Films in 2017: February

Well, February and awards season sure went out with a bang (who hasn’t seen that Oscar snafu by now… I’m still not over the craziness!). Now that we’re in March, I can shift my focus back onto more TCM and FilmStruck screenings, as I spent much of the past month catching up on Oscar-nominated movies. I watched less new-to-me movies this month but was able to revisit a few great movies as well so I can’t complain. Between work and sleep, I haven’t given myself as much time as I used to throughout the week to watch movies, so instead, I’ve been doing most of my watching on the weekends. I suspect this viewing habit will continue throughout the year… though I’ll try to squeeze in a movie any chance I get because it’s what I love to do the most. But anyway, despite seeing less than usual, it was a great month in movies.

New-to-Me: 16

Re-Watched: 6

New-to-Me Films by Decade:

  • 1920s – 0
  • 1930s – 0
  • 1940s – 1
  • 1950s – 3
  • 1960s – 0
  • 1970s – 3
  • 1980s – 1
  • 1990s – 0
  • 2000s – 0
  • 2010s – 8

List of New-to-Me Films:

  1. The Song of Bernadette (1943)
  2. The Big Country (1958)
  3. Au revoir les enfants (1987)
  4. The Barefoot Contessa (1954)
  5. Hell or High Water (2016)
  6. The Gazebo (1959)
  7. Florence Foster Jenkins (2016)
  8. Elle (2016)
  9. Hacksaw Ridge (2016)
  10. Loving (2016)
  11. Captain Fantastic (2016)
  12. A Little Romance (1979)
  13. A Walk in the Spring Rain (1970)
  14. The Lobster (2015)
  15. Jackie (2016)
  16. The Ruling Class (1972)

A Few Favorite Discoveries:

The Gazebo (1959)

The Gazebo (1959), directed by George Marshall

When I wasn’t catching up on this year’s Oscar-nominated movies, I caught a few movies that played during TCM’s 31 Days of Oscar, including this gem starring Glenn Ford and Debbie Reynolds. I initially thought to check out The Gazebo because of its stars, but it turned out to be even more enjoyable than I anticipated. It’s a bit of a black comedy as the premise follows Ford’s character and his plot to kill a blackmailer, but it all plays out in a really funny way. Ford seems to be quite underrated among the actors of his era, as he’s great in every film I’ve seen him in, no matter the genre. He does an excellent job with the film’s comedy and shares wonderful chemistry with Reynolds (who is a delight as she usually is in her films). The film also has some nice nods to Hitchcock, as well as a good supporting performance from Carl Reiner.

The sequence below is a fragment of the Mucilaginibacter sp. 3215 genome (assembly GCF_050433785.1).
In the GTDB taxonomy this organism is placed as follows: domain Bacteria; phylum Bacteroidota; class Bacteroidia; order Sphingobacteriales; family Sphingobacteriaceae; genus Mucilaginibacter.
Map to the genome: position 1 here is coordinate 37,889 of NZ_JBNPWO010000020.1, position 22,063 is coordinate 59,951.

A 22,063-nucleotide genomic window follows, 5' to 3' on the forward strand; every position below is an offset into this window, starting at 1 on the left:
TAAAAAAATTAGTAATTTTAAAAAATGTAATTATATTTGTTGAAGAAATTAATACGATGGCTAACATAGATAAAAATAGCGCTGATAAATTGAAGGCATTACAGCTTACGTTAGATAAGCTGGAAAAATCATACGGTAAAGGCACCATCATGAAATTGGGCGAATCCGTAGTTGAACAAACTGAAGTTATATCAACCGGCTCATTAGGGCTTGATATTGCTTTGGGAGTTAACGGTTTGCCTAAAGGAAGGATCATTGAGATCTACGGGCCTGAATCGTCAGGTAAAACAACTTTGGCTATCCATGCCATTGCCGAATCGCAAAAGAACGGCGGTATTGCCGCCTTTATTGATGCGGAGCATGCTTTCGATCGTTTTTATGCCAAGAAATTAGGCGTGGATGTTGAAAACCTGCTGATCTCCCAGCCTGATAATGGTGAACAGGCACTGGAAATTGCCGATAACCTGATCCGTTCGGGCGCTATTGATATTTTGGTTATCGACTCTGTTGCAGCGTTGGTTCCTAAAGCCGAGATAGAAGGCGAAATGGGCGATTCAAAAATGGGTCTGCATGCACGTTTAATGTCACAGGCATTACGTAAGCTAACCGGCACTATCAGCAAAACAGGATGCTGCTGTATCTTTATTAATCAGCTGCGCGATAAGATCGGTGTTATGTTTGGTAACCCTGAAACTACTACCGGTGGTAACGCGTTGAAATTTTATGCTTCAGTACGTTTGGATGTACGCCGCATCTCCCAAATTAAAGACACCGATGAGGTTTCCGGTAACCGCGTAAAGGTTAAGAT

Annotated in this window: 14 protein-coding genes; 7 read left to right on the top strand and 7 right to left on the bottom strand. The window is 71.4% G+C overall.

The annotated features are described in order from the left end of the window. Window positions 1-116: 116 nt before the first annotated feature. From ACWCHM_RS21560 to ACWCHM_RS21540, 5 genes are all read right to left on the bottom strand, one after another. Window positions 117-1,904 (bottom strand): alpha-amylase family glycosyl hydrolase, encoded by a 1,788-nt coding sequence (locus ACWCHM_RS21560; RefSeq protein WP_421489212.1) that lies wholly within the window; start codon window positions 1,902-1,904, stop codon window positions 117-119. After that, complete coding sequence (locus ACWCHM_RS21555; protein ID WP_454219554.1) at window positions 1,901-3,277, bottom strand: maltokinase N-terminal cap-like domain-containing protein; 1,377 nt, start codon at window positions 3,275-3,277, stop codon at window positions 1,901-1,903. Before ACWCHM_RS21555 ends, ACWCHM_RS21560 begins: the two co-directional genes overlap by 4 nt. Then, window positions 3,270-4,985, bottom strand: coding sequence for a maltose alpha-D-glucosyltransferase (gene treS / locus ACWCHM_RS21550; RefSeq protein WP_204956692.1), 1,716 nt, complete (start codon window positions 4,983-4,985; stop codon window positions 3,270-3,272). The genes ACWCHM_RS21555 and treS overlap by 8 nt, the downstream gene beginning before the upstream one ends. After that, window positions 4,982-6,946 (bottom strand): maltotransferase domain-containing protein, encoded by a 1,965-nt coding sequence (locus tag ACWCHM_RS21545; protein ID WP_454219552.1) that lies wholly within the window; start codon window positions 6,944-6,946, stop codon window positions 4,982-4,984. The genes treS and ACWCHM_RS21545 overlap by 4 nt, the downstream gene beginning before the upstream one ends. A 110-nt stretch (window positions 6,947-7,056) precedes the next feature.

A Little Romance (1979)

A Little Romance (1979), directed by George Roy Hill

A Little Romance was another film I watched thanks to TCM’s 31 Days of Oscar, and again, another one that ended up being more enjoyable than I thought it’d be. It’s a charming little film that follows the blossoming romance between a French boy and an American girl living abroad in France (played by a teenage Diane Lane in her film debut!). What I wasn’t expecting from the movie was all its fun references to older films and stars, especially Humphrey Bogart and Robert Redford (whom director George Roy Hill had previously worked with on Butch Cassidy and the Sundance Kid and The Sting). It also features Laurence Olivier in a good supporting role, as well as Broderick Crawford in a small role as himself. I also have to add that the film has a wonderful, Oscar-winning score by Georges Delerue, who also did the music for prominent French films like Jules and Jim (one of my all-time favorite film scores).

Jackie (2016)

Jackie (2016), directed by Pablo Larraín

After seeing the trailer for Jackie, I figured that I’d enjoy it, but it really ended up exceeding my expectations. Natalie Portman is simply brilliant in the title role, showing an intimate portrait of grief for one of the most horrifying events in American history. While she’s the focus of Jackie, the film also features a remarkable supporting cast, with standouts being Greta Gerwig, Billy Crudup, the late John Hurt, and Peter Sarsgaard as Bobby Kennedy. Along with the performances, I also really loved the score by Mica Levi, which I’ve been practically listening to non-stop since watching it last weekend.

Au revoir les enfants (1987)

Au revoir les enfants (1987), directed by Louis Malle

I posted another entry for the 2017 Blind Spots series yesterday on Au revoir les enfants, a great film I discovered thanks to TCM’s 31 Days of Oscar festival. My thoughts on the film can be found here.

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